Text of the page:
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The City of Milan

Milan may be Italy’s second city in terms of size but it is the most important for finance, banking and innovation. On the International scene, Milan is renowned the World over for its fashion industry and design. For those who don’t follow fashion, the city is well-know for being home to two world-class football teams - A.C. Milan and Inter Milan.



The origins of Milan go back to 400 B.C., when the Gauls settled and defeated the Etruscans. In 222 B.C. the city was conquered by Romans and was annexed to the Roman Empire. For about a century, Milan was the seat of the Western Roman emperors.


Its location in the north of Italy, as a gateway to the rest of Europe has consistently meant it was a prosperous trading town. 


In 1300 the Visconti family brought a period of glory and wealth to the city, building the Duomo (Cathedral) and the Castle. Their power was lost to the Sforza family, who invested heavily in the development of sciences, art and literature and many artists, including Leonardo da Vinci and Bramante, were brought to Milan to work with the Sforza Duchy.


For many centuries, Milan was under Spanish and then Austrian Habsburg rule. It successfully broke from Austrian rule in 1859 and joined the process of Italian unification that ended in 1870.


Following the Second World War, Milan was the centre of the Italian economic miracle - the boom years.


What to Do in Milan?

Attractions not to be missed in Milan are the Duomo - the third-largest cathedral in the world; the Sforza Castle, which was built in 1368 and later became an elegant and stunning Renaissance residence; Teatro alla Scala Opera House - completed in 1776 and hosting superb theatrical productions; and Santa Maria delle Grazie - an elaborate church dating back to 1463, home of Leonardo da Vinci's famous painting 'The Last Supper'. Leonardo da Vinci's presence is also felt in Italy’s largest technology museum, the Leonardo da Vinci Science and Technology Museum. Here, amongst the museum’s large collections and exhibits is a gallery with Da Vinci’s drawings, and models of his inventions.


You can also enjoy many art galleries and museums, such as Pinacoteca di Brera Gallery - housing one of Italy's most important art collections; the Modern Art Gallery and La Triennale. The industrialisation of the city has also shaped the architectural skyline, which is reflected in many other architectural  highlights, including the Galleria Vittorio Emanuele II arcade, "Milano Centrale" railway station and the iconic modernist Torre Velasca skyscraper.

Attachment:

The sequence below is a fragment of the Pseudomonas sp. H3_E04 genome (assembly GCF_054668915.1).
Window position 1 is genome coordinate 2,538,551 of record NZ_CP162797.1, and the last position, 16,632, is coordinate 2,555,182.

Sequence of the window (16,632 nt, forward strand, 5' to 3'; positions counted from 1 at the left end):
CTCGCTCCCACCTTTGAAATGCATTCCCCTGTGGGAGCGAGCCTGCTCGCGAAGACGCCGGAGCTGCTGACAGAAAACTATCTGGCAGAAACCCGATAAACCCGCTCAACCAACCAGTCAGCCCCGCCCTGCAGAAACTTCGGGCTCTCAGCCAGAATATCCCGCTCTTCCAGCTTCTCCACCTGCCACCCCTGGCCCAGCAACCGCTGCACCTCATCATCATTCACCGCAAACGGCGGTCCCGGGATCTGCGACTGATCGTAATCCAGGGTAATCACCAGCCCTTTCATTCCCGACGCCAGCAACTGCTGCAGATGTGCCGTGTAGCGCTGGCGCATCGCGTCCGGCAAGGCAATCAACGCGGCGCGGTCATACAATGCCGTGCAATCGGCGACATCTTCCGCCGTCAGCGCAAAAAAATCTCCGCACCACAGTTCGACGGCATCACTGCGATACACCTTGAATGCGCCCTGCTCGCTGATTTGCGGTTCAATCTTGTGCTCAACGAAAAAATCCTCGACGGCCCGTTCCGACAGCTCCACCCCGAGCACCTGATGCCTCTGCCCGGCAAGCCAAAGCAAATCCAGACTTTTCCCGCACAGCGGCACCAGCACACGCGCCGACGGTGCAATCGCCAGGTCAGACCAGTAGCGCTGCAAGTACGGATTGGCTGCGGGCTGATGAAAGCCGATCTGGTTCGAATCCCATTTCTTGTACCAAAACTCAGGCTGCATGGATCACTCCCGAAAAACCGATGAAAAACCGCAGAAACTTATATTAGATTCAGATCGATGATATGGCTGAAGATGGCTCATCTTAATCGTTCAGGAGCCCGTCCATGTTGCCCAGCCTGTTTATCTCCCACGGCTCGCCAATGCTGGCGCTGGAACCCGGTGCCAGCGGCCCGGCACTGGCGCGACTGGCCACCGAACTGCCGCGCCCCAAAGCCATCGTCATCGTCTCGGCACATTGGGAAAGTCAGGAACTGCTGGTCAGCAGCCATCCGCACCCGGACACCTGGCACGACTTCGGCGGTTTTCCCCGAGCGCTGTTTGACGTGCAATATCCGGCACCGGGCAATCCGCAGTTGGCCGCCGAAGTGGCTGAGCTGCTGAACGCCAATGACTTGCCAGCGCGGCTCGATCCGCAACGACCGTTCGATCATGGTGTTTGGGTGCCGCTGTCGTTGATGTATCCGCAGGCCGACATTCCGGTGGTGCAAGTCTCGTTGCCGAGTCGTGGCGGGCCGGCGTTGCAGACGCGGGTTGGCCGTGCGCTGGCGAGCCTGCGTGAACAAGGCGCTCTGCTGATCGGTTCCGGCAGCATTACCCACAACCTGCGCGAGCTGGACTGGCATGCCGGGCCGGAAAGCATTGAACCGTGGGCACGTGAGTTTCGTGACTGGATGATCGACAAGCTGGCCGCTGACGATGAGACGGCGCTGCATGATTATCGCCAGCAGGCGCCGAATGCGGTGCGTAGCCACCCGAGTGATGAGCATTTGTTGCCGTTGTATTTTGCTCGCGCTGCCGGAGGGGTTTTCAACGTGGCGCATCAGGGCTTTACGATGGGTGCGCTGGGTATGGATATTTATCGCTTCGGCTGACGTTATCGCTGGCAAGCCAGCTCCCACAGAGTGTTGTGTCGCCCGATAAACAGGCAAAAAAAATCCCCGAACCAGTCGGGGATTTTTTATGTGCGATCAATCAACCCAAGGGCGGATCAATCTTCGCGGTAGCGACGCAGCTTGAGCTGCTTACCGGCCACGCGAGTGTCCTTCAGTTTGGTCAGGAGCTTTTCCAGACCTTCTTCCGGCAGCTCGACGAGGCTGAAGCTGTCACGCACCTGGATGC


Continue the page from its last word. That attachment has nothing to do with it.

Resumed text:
If you have some time after the sessions, then you can have a stroll around the “Navigli” district, one of the most vibrant in the city boasting many restaurants, bars, and live music venues.  Moreover, the area is famed for its painters' studios and the typical Milanese houses “Case di Ringhiere”. The Navigli district is a few minutes walk from Bocconi University. Also not to be missed is a stroll around the Brera district, the famed antique area. With its hidden churches and cobbled-stoned streets, it really is a delightful area. If you plan to stay on for a few extra days after the Congress then we recommend discovering the areas around Porta Garibaldi and Porta Nuova, which are being built up in preparation for the ‘World Expo”, hosted by Milan in 2015.


Not to be forgotten too is that Milan is THE city of fashion, with shops to suit all tastes and budgets. Finally, the Milanese cuisine has much to offer and there are many restaurants offering classic Milanese dishes like risotto and much more too. Over the past few years, many international chefs have opened their doors in Milan so there is now a wide-variety of cuisine to be found.


Overall Milan really is an intriguing city that manages to blend history, art, fashion and fun perfectly.


If you have some extra time why not travel a little further afield and unwind for a few days? Lying at the foothills of The Alps, Milan is a stone’s throw away from the Italian lakes - Lake Maggiore, Lake Como, Lake Garda and the lesser known, but equally beautiful, Lake Orta and Lake Iseo. Moreover, the renowned Italian Riviera is only a one-hour drive away from Milan. 


Please do not be afraid to ask us or our student volunteers at the Registration and Information desk for tips on Milan.


Read more about Milan


Lonely Planet

Official tourist site of Milan




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